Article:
Staci makes me go to her cousins’ house for most holidays.
While most people talk, my twelve-year-old son Thomas and I play video games against Staci’s cousins, Ken and Joe. Ken and Joe are my age.
Ken and Joe always beat us, not because they’re good, but because it’s their games we’re playing.
So last year I brought a brand new game, NBA Live, figuring that if we were all starting from scratch, it would be a fairer game. Ken unwrapped the cellophane from the game package and we started playing.
At first, all four of us were equally bad, struggling to make passes and shoot the ball. But by the end of the first quarter Thomas and I had rapidly improved. And by the end of the second quarter, we had a twenty-point lead.
In the second half, Thomas and I got even better. We were throwing down mammoth dunks, doing behind-the-back passes and blocking shot after shot. Ken and Joe could barely dribble the ball.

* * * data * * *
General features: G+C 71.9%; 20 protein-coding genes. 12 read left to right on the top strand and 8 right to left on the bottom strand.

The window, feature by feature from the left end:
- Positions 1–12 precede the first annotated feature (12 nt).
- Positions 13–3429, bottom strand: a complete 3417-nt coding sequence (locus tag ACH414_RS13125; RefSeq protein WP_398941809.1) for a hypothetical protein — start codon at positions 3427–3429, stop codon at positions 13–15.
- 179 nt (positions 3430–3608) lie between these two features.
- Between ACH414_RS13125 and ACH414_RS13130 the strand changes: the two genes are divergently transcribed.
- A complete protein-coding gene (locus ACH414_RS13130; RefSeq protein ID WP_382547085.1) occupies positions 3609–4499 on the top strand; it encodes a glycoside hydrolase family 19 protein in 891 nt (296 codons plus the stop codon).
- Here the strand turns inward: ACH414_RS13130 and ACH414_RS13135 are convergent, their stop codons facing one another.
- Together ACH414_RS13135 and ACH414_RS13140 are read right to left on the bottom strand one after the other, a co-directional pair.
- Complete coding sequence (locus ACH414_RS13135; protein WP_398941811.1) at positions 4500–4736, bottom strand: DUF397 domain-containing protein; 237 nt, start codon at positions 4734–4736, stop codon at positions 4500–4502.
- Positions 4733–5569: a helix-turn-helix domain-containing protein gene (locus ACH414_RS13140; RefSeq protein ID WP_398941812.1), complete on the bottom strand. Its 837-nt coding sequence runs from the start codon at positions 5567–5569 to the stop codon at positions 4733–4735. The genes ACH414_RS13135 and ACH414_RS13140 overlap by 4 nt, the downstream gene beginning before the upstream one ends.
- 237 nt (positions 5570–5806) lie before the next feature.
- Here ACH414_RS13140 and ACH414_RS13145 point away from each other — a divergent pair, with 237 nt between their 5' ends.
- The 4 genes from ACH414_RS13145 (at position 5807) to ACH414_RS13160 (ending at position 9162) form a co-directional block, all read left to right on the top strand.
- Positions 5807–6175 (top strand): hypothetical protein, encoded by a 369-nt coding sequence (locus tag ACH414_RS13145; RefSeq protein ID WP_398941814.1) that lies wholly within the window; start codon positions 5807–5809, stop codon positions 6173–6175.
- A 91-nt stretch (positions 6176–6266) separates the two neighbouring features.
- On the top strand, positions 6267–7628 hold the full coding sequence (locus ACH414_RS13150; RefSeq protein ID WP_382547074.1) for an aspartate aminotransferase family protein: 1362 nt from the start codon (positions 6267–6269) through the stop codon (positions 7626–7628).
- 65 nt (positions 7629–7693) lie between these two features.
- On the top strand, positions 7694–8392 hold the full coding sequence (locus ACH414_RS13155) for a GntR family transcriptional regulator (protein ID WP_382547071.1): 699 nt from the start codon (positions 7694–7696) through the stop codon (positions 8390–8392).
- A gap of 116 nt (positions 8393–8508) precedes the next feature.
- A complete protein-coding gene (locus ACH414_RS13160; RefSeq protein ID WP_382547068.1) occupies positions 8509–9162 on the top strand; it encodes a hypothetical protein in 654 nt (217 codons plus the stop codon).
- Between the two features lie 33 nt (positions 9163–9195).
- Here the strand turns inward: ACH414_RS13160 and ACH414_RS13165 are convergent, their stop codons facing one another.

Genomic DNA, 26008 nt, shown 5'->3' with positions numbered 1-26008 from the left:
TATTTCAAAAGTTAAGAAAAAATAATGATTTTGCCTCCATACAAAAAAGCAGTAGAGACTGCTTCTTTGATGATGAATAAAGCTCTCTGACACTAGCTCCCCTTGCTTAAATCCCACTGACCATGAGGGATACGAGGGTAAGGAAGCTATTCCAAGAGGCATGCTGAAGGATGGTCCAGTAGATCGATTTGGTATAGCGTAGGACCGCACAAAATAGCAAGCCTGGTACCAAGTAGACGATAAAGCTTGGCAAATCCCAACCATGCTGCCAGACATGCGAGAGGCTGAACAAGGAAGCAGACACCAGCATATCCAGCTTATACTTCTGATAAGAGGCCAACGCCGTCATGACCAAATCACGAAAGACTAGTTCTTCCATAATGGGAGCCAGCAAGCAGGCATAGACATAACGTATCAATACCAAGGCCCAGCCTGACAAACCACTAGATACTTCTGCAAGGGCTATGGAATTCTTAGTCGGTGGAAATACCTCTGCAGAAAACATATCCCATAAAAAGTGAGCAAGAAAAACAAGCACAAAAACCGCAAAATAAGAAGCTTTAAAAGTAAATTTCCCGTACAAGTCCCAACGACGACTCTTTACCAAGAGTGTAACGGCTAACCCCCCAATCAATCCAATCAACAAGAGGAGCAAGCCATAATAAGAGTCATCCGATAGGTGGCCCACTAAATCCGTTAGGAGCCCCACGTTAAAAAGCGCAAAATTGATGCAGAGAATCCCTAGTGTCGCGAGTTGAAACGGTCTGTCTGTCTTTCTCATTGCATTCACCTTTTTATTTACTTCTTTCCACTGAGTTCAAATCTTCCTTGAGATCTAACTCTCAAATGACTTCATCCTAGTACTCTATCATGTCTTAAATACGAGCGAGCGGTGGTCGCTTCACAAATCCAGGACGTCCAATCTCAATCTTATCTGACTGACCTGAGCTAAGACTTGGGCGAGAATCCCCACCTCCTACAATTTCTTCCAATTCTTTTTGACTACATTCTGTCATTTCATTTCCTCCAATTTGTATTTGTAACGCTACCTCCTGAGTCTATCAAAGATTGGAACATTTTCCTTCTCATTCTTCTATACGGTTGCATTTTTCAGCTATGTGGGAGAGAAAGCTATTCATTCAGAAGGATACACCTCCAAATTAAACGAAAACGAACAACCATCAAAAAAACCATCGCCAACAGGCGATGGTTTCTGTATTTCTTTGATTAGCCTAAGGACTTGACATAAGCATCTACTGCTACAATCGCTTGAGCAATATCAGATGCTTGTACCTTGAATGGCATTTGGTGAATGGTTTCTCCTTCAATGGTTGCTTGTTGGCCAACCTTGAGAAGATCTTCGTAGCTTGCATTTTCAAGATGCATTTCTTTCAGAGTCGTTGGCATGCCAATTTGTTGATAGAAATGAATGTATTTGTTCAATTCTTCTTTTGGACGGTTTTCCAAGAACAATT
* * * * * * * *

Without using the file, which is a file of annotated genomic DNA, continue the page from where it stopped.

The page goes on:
By the end of the third quarter, our lead was 43. Thomas and I were high-fiving and congratulating each other on our mad skills.
When our lead stretched to 84 in the fourth quarter, Joe paused the game. He walked over to the trash can and pulled out the cellophane.
“This isn’t the kind of cellophane they wrap video games in.”
“What do you mean?” I replied.
“And this price tag says $9.95. You can’t get this game for ten bucks.”
“You can’t?” I lamely asked.
“You just grabbed one of your own games from home and wrapped it in Saran Wrap and put a price sticker on it.”
I looked from side to side. Then I looked down.
“You did, didn’t you?” Joe asked.
I didn’t have the heart to add that we’d be playing it almost every day for the last three years.
Ken and Joe tossed their controllers on the couch and left the room.
I figured that would be as good a time as any to teach my son a lesson. So I did:
“Never be a sore loser like Ken and Joe.”